Lewis Milestone: Life and Films
The first full-length biography of Oscar-winning Hollywood film director Lewis Milestone, director of All Quiet on the Western Front.
“A welcome biography of a man whose films remain better known than his name… Robinson concentrates on the key aspects of Milestone’s life and career, never getting bogged down in plot synopses or other minor issues. Rather than shoveling up endless rubble, he offers us the milestones of Milestone. Robinson’s story is as tight as most classic Hollywood films, and that deserves to be heralded. This is a book equally as valuable to film buffs as to academic scholars, speaking to readers inside and outside the academy.” ―LA Review of Books
“Harlow Robinson’s comprehensive and highly readable biography, Lewis Milestone: Life and Films (University Press of Kentucky), covers his trajectory from birth in Russia in 1895 to death in the United States in 1980.”―Sheldon Kirshner Journal
Sergei Prokofiev: A Biography
“One is grateful for Harlow Robinson’s Sergei Prokofiev: A Biography…“
“… which is about as good as a musical biography gets: Robinson illuminates the artist’s character, penetrates the human significance of the music, demonstrates an easy command of Russian political and cultural history, and writes with clarity and vigor. Anyone thinking about Prokofiev is deeply in his debt.” —Algis Valiunas, The Weekly Standard
Russians in Hollywood, Hollywood’s Russians
A history of Russian emigres in Hollywood, and of the representation of Russians in Hollywood cinema.
“Hollywood has long been a melting pot, drawing talent from around the world in response to wider changes in history. This proves a very appropriate starting point for Harlow Robinson’s “Russians in Hollywood, Hollywood’s Russians,” perhaps the most comprehensive work to date on the place of Russian emigres in U.S. and world cinema. It also leads to Robinson’s second, and more interesting, focus: how the image of Russia has fluctuated depending on political currents and allegiances.” —Moscow Times
“Robinson fell in love with Russia watching “Doctor Zhivago” at the little theater in Elmwood, Conn., in 1965. For him, Russia would be forever after associated with “waltzes, wars, gigantic hydroelectric dams, endless train trips, ice palaces, flowering Siberian fields and humorless revolutionaries equipped with dramatic facial scars.” Affectionately and in great detail, Robinson describes the careers of several Russian filmmakers, as well as Hollywood’s changing portrayal of Russians, in all their poorly accented, grossly caricatured glory. (He also dwells at length on Russian scores — a mysterious obsession until you remember he’s written a biography of Prokofiev.) He shows how Hollywood has responded to the ideological battle between the free market and Communism with graceful films like “Ninotchka” (1939) as well as ludicrous ones like “Red Dawn” (1984), in which a former high school football player (Patrick Swayze) saves a small town from a Russian invasion. Not surprisingly, at the end of most American films about the Soviet Union, “steak, swimsuits and sex have prevailed over socialism.” Today’s Russian characters are liable to “sweat profusely and smoke far too many cigarettes,” but Robinson predicts an ever-evolving characterization of Russians in future Hollywood films, one of which will apparently star Johnny Depp as the poisoned former spy Alexander Litvinenko. One thing’s for sure: Depp is bound to do a better Russian accent than Sean Connery.” —New York Times Book Review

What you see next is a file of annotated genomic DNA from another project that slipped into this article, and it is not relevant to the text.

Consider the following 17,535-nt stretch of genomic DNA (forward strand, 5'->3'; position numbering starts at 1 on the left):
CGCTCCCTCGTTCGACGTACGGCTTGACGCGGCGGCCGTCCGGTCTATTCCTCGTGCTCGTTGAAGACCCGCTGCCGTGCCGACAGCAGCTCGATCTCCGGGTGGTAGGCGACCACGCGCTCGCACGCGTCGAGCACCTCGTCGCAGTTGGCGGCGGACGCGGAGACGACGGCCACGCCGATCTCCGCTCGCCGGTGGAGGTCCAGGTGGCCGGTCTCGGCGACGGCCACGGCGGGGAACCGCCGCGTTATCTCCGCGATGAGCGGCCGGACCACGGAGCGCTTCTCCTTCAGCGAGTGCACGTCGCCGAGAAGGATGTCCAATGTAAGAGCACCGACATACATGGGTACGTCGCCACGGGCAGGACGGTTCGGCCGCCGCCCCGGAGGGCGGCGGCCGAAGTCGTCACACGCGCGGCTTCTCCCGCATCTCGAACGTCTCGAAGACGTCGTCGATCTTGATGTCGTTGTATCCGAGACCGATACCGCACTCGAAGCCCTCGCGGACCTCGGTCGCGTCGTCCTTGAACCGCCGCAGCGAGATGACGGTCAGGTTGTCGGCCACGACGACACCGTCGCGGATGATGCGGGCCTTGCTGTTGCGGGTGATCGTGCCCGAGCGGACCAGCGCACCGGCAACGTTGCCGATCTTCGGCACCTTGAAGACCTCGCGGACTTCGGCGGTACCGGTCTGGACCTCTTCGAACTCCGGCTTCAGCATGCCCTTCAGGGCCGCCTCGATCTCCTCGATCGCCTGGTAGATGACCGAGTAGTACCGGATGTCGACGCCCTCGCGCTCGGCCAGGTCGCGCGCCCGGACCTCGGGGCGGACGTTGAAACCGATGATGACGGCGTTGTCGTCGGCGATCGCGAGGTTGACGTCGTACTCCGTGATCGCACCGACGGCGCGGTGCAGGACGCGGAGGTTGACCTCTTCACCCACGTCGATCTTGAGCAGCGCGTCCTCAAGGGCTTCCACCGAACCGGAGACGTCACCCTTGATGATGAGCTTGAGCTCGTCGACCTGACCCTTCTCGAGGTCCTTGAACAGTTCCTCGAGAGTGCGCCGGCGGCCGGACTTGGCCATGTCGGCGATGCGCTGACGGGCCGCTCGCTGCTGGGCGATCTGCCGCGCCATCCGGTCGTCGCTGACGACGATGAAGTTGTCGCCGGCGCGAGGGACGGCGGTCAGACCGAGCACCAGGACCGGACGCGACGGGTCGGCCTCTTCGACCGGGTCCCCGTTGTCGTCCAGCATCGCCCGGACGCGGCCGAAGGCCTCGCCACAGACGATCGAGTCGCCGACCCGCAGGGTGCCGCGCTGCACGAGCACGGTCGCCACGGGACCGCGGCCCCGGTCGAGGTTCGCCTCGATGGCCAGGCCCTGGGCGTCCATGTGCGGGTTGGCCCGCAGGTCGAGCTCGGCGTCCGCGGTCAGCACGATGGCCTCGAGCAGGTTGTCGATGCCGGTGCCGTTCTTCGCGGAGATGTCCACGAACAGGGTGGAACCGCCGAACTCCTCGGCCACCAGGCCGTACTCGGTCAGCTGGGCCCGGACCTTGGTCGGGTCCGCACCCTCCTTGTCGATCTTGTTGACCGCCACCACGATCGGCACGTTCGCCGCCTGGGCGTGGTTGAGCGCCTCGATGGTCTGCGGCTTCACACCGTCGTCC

Selected Letters of Sergei Prokofiev
Letters of Sergei Prokofiev translated and edited with commentary and notes.
One of the most important and influential composers of the twentieth century, Sergei Prokofiev was also a prolific and gifted writer. This volume collects for the first time in English the most representative and enlightening of Prokofiev’s letters, including some previously suppressed by Soviet censorship. Among the correspondents are ballet impresario Sergei Diaghilev, theatrical director Vsevolod Meyerhold, Soviet critic/composer Boris Asafiev, composers Vernon Duke and Nikolai Miaskovsky, conductor Serge Koussevitsky and film director Sergei Eisenstein.
The Last Impresario
Biography of the arts impresario Sol Hurok, presenter of the leading performing artists of the twentieth century.
Almost single-handedly, from the 1920s to the 1960s, Sol Hurok introduced American audiences to ballet and brought live dance, music and theater to small towns and cities across the country for the first time. Among those whom he brought to the American stage, and to all social classes, were Isacc Stern, Isadora Duncan, Marian Anderson, Rudolf Nureyev, Van Cliburn and ballet companies from the Royal to the Bolshoi to American Ballet Theatre. Hurok’s career came to a brilliant climax with his presentations of Soviet attractions in the post-Stalin Cold War era.